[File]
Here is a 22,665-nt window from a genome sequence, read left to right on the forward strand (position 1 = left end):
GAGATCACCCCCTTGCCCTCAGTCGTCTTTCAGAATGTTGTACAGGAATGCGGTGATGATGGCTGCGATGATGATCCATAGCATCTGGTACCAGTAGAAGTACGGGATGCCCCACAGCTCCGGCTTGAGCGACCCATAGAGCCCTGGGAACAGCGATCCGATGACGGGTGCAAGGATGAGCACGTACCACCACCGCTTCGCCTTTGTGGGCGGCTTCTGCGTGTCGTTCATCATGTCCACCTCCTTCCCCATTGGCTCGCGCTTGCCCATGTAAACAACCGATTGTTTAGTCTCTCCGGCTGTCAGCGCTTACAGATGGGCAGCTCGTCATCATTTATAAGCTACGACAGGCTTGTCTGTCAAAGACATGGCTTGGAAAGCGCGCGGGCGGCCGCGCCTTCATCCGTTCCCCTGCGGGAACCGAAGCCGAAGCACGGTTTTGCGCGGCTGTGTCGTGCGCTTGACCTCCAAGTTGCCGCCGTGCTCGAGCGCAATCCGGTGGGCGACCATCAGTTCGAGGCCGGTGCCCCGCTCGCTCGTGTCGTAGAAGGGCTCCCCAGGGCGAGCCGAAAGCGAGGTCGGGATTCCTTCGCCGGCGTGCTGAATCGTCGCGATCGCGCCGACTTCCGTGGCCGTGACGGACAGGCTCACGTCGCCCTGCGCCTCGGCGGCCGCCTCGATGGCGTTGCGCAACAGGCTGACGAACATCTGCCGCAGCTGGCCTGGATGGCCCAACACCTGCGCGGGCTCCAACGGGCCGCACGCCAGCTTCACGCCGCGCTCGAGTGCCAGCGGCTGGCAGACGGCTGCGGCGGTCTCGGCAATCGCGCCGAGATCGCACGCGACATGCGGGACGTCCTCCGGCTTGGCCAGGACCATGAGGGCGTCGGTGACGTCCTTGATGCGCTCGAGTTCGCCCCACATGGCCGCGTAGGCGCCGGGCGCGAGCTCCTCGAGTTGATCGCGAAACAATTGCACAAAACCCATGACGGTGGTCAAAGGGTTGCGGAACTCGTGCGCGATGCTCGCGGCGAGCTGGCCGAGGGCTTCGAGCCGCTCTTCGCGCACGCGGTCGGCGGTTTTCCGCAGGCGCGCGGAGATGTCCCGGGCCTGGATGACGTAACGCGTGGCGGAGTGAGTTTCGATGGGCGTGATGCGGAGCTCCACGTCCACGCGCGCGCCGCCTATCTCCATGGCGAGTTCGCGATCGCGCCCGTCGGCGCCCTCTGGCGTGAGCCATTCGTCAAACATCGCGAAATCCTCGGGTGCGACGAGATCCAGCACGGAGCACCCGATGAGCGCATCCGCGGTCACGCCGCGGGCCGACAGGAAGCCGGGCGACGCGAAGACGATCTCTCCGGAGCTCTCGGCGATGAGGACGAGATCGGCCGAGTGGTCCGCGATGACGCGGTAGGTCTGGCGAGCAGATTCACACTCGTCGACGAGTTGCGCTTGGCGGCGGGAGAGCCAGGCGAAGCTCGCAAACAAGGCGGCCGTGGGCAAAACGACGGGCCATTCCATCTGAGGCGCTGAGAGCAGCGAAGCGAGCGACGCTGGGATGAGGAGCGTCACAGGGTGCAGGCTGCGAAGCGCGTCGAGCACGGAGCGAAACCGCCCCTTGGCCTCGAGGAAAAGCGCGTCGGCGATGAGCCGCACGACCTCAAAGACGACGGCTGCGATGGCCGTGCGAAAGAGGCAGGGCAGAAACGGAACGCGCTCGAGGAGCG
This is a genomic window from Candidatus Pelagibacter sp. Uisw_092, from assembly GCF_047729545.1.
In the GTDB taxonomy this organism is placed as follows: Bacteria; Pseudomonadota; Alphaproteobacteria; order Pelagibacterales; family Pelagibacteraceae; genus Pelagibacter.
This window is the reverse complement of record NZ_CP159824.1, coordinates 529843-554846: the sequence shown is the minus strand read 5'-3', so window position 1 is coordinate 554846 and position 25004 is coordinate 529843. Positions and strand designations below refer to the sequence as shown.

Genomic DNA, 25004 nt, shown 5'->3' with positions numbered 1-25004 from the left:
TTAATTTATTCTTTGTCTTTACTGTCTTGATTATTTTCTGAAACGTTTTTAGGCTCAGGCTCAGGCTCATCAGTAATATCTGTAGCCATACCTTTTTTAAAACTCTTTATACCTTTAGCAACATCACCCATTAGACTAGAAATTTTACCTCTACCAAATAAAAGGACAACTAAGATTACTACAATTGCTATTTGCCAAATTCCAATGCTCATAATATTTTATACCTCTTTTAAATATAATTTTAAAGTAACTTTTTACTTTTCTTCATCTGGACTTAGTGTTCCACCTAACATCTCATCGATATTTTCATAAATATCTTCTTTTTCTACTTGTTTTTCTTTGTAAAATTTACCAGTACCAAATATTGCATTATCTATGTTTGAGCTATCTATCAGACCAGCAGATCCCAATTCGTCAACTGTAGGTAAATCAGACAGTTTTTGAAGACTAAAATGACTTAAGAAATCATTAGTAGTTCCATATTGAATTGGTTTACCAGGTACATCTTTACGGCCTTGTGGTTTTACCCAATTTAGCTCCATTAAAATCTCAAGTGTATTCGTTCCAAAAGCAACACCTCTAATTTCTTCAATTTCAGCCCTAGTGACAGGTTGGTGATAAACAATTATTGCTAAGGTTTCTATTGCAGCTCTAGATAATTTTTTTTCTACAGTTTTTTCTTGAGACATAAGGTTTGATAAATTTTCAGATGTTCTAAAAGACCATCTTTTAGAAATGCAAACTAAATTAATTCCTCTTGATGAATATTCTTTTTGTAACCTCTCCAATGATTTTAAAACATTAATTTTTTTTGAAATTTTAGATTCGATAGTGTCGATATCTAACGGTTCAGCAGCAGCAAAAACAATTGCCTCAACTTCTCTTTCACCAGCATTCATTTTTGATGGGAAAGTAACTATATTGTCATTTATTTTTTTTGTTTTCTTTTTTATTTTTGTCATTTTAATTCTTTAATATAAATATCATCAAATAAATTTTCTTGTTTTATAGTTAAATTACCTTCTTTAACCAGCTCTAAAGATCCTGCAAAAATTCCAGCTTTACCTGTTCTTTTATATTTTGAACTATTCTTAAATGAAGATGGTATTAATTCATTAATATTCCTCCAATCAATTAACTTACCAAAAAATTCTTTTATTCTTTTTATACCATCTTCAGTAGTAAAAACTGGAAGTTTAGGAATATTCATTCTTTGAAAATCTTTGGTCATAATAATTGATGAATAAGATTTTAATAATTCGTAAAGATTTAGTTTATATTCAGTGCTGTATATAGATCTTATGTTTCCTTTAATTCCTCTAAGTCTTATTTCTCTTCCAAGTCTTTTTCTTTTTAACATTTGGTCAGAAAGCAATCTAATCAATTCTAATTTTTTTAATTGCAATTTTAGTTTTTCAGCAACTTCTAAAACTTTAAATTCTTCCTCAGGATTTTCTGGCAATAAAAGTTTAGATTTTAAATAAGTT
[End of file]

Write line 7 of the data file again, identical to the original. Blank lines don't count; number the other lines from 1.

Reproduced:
TTAATTTATTCTTTGTCTTTACTGTCTTGATTATTTTCTGAAACGTTTTTAGGCTCAGGCTCAGGCTCATCAGTAATATCTGTAGCCATACCTTTTTTAAAACTCTTTATACCTTTAGCAACATCACCCATTAGACTAGAAATTTTACCTCTACCAAATAAAAGGACAACTAAGATTACTACAATTGCTATTTGCCAAATTCCAATGCTCATAATATTTTATACCTCTTTTAAATATAATTTTAAAGTAACTTTTTACTTTTCTTCATCTGGACTTAGTGTTCCACCTAACATCTCATCGATATTTTCATAAATATCTTCTTTTTCTACTTGTTTTTCTTTGTAAAATTTACCAGTACCAAATATTGCATTATCTATGTTTGAGCTATCTATCAGACCAGCAGATCCCAATTCGTCAACTGTAGGTAAATCAGACAGTTTTTGAAGACTAAAATGACTTAAGAAATCATTAGTAGTTCCATATTGAATTGGTTTACCAGGTACATCTTTACGGCCTTGTGGTTTTACCCAATTTAGCTCCATTAAAATCTCAAGTGTATTCGTTCCAAAAGCAACACCTCTAATTTCTTCAATTTCAGCCCTAGTGACAGGTTGGTGATAAACAATTATTGCTAAGGTTTCTATTGCAGCTCTAGATAATTTTTTTTCTACAGTTTTTTCTTGAGACATAAGGTTTGATAAATTTTCAGATGTTCTAAAAGACCATCTTTTAGAAATGCAAACTAAATTAATTCCTCTTGATGAATATTCTTTTTGTAACCTCTCCAATGATTTTAAAACATTAATTTTTTTTGAAATTTTAGATTCGATAGTGTCGATATCTAACGGTTCAGCAGCAGCAAAAACAATTGCCTCAACTTCTCTTTCACCAGCATTCATTTTTGATGGGAAAGTAACTATATTGTCATTTATTTTTTTTGTTTTCTTTTTTATTTTTGTCATTTTAATTCTTTAATATAAATATCATCAAATAAATTTTCTTGTTTTATAGTTAAATTACCTTCTTTAACCAGCTCTAAAGATCCTGCAAAAATTCCAGCTTTACCTGTTCTTTTATATTTTGAACTATTCTTAAATGAAGATGGTATTAATTCATTAATATTCCTCCAATCAATTAACTTACCAAAAAATTCTTTTATTCTTTTTATACCATCTTCAGTAGTAAAAACTGGAAGTTTAGGAATATTCATTCTTTGAAAATCTTTGGTCATAATAATTGATGAATAAGATTTTAATAATTCGTAAAGATTTAGTTTATATTCAGTGCTGTATATAGATCTTATGTTTCCTTTAATTCCTCTAAGTCTTATTTCTCTTCCAAGTCTTTTTCTTTTTAACATTTGGTCAGAAAGCAATCTAATCAATTCTAATTTTTTTAATTGCAATTTTAGTTTTTCAGCAACTTCTAAAACTTTAAATTCTTCCTCAGGATTTTCTGGCAATAAAAGTTTAGATTTTAAATAAGTT